Wasting of anything is not at all a good habit. Wasting food is a heinous crime against human race in a world where people die without food. Thanks to the efforts of global organizations and agencies, food waste and food loss are being discussed widely to find out solutions. Food loss and food waste are to be tackled at different levels. More concerted and coordinated efforts are inevitable to prevent food loss. This may happen at the time of harvest, during transportation and so on. There are limitations for the individual to curb food loss. But at the same time individuals can play a great role to realize the goal of prevention of food waste. Majority of people are not aware of the tragic consequences of food waste. Worldwide scenario of food loss and food waste is alarming. Rough estimate shows that one in three persons is not getting enough food. Forget about the nationwide or global actions to prevent food loss. Every individual can contribute to a great extent to stop food waste that can be termed as diabolical crime against humanity.
Just think of the effort to produce a spike of corn, a tuberous root, pulses, legumes, any fruit or for that matter, any edible. At the same time, the share of other factors including resources like water, time required to get yield, adverse circumstances during this period, natural calamities etc. should not be forgotten. Wasting food simply means disrespect and disgrace to the toil and vigil endured by the people concerned to produce those crops. Leave alone the case of resources etc. Hypocrisy and false prestige contribute greatly to food waste. Many are hesitant to order items in low quantity especially at hotels and such public places. It seems some are under the impression that this will belittle them among others. The argument “we are paying for it” is totally absurd, to put it mildly.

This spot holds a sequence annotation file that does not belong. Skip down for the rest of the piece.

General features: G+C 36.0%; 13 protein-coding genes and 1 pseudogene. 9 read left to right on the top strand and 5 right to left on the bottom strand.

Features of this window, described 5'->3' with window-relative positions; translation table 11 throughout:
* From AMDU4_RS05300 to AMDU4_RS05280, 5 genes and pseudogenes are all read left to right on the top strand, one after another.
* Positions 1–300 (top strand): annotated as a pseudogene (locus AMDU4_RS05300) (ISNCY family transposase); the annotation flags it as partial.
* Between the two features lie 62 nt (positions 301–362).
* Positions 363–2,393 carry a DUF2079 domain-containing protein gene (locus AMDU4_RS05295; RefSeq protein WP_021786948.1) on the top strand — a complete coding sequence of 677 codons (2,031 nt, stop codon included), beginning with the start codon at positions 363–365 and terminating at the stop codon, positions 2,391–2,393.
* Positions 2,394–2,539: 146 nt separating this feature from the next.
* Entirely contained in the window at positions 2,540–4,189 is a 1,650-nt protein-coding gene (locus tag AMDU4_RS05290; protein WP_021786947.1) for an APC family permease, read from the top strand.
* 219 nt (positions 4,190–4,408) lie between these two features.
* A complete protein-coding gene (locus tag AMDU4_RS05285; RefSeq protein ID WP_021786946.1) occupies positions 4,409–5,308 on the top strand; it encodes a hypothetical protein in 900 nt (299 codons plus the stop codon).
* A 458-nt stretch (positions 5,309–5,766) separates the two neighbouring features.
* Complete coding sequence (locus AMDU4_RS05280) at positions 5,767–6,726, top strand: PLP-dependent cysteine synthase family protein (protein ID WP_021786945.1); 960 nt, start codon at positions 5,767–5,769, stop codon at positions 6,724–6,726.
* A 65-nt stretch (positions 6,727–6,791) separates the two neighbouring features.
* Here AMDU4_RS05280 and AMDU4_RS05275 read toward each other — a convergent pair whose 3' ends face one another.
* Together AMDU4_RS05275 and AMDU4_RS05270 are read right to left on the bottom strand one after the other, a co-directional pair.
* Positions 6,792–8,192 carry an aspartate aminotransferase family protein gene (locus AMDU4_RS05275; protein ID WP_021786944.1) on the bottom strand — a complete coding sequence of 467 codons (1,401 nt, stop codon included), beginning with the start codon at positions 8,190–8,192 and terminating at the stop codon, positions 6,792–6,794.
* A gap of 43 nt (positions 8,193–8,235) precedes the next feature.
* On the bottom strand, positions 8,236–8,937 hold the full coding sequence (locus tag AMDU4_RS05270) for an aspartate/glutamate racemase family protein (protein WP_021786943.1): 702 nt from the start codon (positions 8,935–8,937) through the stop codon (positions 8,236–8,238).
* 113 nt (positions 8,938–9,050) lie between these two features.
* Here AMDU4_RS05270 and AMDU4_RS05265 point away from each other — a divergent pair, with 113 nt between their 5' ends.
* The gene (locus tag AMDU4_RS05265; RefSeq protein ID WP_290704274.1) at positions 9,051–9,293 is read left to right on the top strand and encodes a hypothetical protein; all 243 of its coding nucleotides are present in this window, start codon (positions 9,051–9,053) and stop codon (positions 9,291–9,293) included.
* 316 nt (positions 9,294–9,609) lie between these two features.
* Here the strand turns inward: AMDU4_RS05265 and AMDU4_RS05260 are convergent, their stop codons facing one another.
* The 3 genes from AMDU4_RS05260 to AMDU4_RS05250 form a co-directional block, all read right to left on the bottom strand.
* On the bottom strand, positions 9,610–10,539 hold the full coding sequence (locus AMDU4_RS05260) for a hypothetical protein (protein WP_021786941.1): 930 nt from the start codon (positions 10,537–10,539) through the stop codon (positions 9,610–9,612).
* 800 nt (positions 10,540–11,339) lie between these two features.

Forgetting the total effort, time and related hardships to cultivate the ingredients of the food item you ordered cannot be justified. One has to bear in mind that it was not produced exclusively according to his/her order. Understanding the full effort to produce those ingredients as a whole provides an entirely different picture.
A story in circulation is worth sharing in this context. A teacher casually asks his students which food is tastier. Students gave the names of food items that relish them. Teacher turns his attention to a student who comes from a very poor family and contributing his little mite to help his parents. He hesitantly stood up and said: “Hunger. Hunger makes any eatable tasty’’. That answer really is an eye opener to all those who waste food.
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